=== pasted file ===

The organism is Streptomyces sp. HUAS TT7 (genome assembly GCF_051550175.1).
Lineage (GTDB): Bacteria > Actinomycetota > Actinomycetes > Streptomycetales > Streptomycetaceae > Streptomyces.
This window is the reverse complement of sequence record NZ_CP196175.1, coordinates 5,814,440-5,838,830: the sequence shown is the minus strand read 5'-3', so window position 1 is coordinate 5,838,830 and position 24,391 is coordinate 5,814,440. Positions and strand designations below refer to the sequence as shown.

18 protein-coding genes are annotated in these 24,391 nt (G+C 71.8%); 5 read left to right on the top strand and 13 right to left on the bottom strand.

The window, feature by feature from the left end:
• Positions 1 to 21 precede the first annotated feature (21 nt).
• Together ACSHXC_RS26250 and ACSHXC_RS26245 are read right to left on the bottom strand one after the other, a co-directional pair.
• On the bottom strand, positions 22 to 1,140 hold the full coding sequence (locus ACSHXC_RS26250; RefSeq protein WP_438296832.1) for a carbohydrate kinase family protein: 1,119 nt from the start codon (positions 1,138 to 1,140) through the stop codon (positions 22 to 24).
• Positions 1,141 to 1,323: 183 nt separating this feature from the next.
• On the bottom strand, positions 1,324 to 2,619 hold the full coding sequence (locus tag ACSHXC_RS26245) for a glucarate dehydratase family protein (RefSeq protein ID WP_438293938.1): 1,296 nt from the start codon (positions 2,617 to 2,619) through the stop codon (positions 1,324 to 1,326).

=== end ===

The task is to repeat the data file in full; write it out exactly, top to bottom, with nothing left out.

The organism is Streptomyces sp. HUAS TT7 (genome assembly GCF_051550175.1).
Lineage (GTDB): Bacteria > Actinomycetota > Actinomycetes > Streptomycetales > Streptomycetaceae > Streptomyces.
This window is the reverse complement of sequence record NZ_CP196175.1, coordinates 5,814,440-5,838,830: the sequence shown is the minus strand read 5'-3', so window position 1 is coordinate 5,838,830 and position 24,391 is coordinate 5,814,440. Positions and strand designations below refer to the sequence as shown.

18 protein-coding genes are annotated in these 24,391 nt (G+C 71.8%); 5 read left to right on the top strand and 13 right to left on the bottom strand.

The window, feature by feature from the left end:
• Positions 1 to 21 precede the first annotated feature (21 nt).
• Together ACSHXC_RS26250 and ACSHXC_RS26245 are read right to left on the bottom strand one after the other, a co-directional pair.
• On the bottom strand, positions 22 to 1,140 hold the full coding sequence (locus ACSHXC_RS26250; RefSeq protein WP_438296832.1) for a carbohydrate kinase family protein: 1,119 nt from the start codon (positions 1,138 to 1,140) through the stop codon (positions 22 to 24).
• Positions 1,141 to 1,323: 183 nt separating this feature from the next.
• On the bottom strand, positions 1,324 to 2,619 hold the full coding sequence (locus tag ACSHXC_RS26245) for a glucarate dehydratase family protein (RefSeq protein ID WP_438293938.1): 1,296 nt from the start codon (positions 2,617 to 2,619) through the stop codon (positions 1,324 to 1,326).